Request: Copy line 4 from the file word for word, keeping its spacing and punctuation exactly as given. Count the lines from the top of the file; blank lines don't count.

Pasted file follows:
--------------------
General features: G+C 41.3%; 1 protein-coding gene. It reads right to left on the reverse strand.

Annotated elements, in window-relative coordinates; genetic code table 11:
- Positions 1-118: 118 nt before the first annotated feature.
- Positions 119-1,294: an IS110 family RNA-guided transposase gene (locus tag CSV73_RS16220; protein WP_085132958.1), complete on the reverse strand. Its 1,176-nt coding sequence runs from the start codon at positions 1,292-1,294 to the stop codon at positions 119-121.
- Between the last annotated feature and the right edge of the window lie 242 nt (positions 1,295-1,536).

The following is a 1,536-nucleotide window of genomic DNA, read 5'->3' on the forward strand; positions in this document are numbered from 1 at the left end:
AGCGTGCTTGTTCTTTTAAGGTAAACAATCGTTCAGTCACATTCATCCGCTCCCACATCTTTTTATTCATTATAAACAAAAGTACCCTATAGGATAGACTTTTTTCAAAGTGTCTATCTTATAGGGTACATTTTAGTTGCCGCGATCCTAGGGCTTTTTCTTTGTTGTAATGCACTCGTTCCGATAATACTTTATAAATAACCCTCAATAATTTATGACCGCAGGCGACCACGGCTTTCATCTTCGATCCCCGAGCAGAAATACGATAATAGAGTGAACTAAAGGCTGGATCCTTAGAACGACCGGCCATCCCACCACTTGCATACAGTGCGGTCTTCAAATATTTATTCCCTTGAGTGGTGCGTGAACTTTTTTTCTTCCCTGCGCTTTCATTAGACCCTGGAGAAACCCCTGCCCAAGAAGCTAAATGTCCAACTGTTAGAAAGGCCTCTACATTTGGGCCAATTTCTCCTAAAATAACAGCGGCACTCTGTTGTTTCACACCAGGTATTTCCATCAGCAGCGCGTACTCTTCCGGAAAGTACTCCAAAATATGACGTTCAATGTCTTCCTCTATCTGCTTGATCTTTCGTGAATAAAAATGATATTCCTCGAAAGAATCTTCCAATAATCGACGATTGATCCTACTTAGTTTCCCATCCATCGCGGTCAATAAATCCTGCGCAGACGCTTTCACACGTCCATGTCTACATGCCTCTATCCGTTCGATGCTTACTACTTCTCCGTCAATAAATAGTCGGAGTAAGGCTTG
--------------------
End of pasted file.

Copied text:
- Positions 119-1,294: an IS110 family RNA-guided transposase gene (locus tag CSV73_RS16220; protein WP_085132958.1), complete on the reverse strand. Its 1,176-nt coding sequence runs from the start codon at positions 1,292-1,294 to the stop codon at positions 119-121.